Origin: Lowlands (Scotland)
Type: Single Malt Scotch Whisky
Ageing casks: Ex-Bourbon finished in ex-Tokaij
Added coloring: No
Owner: Wilson & Morgan
Average price: € 240.00
Official website: www.wilsonandmorgan.com
And here is our first single grain Scotch, a whisky made from a grain other than barley.
Cameronbridge is Europe’s largest distillery, with almost 100 million litres of distillate produced each year, much of which ends up in blends (e.g. Johnnie Walker, J&B and Bell for whisky) or other products (Smirnoff for vodka, Tanqueray and Gordon’s for gin).
It was founded in 1824 by John Haig, the eldest son of a family already traditionally involved in whisky production since 1655, under the name of Haig Distillery.
At that time, the Lowlands were very active in the production of spirits, and Haig’s creature was no less so, so much so that in 1877 he founded an association, the Distillers Company Limited, joining forces with Port Dundas, Carsebridge, Glenochil, Cambus and Kirkliston, coming to control 75% of the production of grain distillate in the whole of Scotland.
The distillery initially produced both malt and grain whiskies, becoming single grain from 1929, and with the exception of its closure during the Second World War, has never stopped production.
Several expansions took place in the 1960s and 1980s, with gin and vodka also added to production in 1989, and finally the move under Diageo in 1997, becoming the only single grain distillery in their portfolio.
What I have in my glass today is a single cask, distilled in 1984 and bottled in 2017 at cask strength, finishing in casks of Tokaji, a well-known Hungarian wine, producing 230 bottles.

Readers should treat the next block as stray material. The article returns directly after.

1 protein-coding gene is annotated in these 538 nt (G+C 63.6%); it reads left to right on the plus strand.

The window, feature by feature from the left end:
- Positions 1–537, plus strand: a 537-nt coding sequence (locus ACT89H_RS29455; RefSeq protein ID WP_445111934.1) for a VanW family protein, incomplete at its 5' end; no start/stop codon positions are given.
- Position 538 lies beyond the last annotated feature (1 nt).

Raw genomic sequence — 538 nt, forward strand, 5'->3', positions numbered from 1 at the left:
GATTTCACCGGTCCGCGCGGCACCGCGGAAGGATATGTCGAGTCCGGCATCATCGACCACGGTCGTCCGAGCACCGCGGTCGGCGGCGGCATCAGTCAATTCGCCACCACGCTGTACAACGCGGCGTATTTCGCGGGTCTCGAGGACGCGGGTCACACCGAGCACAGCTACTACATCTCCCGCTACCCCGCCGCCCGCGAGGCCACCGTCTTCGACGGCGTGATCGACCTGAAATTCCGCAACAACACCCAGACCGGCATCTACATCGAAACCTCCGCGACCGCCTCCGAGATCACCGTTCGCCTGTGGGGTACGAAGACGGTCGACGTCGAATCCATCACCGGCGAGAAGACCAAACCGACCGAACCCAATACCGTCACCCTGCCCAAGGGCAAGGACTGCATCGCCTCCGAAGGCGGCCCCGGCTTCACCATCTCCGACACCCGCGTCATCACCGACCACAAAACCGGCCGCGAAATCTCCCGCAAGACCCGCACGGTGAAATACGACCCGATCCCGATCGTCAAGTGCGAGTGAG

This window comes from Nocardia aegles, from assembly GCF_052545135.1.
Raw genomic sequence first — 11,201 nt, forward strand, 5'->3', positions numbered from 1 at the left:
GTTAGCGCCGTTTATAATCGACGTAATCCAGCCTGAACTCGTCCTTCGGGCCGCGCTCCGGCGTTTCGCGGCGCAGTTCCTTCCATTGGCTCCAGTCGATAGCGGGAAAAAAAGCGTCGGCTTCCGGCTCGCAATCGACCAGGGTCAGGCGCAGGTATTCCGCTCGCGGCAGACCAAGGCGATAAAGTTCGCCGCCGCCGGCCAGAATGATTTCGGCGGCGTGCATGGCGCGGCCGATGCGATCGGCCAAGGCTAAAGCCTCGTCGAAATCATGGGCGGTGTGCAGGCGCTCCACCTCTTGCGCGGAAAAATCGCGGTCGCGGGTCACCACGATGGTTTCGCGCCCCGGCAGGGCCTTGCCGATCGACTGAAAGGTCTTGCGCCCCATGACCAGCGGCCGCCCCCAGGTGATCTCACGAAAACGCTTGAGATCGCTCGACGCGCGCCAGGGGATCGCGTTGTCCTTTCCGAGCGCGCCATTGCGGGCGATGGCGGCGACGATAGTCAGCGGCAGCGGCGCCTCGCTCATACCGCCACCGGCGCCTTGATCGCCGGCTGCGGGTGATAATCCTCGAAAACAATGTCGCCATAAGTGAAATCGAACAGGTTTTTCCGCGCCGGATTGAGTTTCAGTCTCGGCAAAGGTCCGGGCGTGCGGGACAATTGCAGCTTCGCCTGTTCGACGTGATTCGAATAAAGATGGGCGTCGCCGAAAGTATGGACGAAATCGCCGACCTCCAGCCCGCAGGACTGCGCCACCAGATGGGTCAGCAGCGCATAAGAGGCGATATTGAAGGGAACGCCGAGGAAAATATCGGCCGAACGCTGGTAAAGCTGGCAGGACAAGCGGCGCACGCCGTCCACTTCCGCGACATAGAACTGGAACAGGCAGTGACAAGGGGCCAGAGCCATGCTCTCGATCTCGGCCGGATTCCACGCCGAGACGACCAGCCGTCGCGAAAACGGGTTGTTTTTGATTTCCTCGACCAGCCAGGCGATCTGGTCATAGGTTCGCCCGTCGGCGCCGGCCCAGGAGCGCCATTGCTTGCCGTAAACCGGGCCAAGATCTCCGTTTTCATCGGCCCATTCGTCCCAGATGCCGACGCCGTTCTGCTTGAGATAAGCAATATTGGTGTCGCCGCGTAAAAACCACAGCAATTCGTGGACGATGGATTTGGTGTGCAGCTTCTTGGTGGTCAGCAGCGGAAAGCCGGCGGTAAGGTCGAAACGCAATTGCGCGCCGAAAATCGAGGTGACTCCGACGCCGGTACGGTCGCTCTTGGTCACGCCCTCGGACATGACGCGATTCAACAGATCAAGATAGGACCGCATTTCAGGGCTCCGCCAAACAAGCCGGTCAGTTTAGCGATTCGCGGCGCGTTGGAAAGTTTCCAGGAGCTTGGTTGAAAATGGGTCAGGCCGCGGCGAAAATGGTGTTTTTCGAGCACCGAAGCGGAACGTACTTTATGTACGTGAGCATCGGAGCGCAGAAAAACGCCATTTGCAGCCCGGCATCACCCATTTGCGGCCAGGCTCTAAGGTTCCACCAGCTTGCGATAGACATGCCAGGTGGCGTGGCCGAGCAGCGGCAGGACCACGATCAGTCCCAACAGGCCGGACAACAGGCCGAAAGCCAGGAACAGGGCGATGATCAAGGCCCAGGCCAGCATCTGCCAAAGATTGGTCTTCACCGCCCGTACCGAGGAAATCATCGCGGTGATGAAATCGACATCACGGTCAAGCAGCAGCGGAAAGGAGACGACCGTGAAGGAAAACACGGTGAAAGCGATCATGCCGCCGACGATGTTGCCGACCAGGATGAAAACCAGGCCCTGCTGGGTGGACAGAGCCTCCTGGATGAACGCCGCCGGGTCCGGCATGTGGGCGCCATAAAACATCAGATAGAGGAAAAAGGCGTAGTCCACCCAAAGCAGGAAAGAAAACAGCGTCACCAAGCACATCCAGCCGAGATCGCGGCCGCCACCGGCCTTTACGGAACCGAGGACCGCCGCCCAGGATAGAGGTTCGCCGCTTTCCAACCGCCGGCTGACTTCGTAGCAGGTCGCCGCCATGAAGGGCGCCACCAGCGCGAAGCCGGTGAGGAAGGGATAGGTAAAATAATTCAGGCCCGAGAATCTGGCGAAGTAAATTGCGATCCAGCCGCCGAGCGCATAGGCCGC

Gold in the glass.
At first glance, the nose has a strong waxy and acidic component, almost like a solvent, which becomes softer as it airs, giving rise to hints of corn, honey, vanilla and coffee. The beginning was not exactly inviting, but it clearly improves, while maintaining a certain underlying acidity.
The alcohol content makes itself felt on the palate, sweeping away the solvent felt on the nose and leaving plenty of room for butter and cereal, candied fruit (apricot, orange), chocolate, hazelnuts and brown sugar. Restricted coffee. Sweet but with acidic veins and a hint of bitterness.
Fairly long finish of hazelnuts, chocolate, cereals and a slight astringency.
A decidedly unusual Scotch, reminiscent in many ways of a Bourbon, with that initially repelling olfactory approach that somewhat spoiled my experience, which was nonetheless very interesting.
Reviews of Cameronbridge whisky in the blog: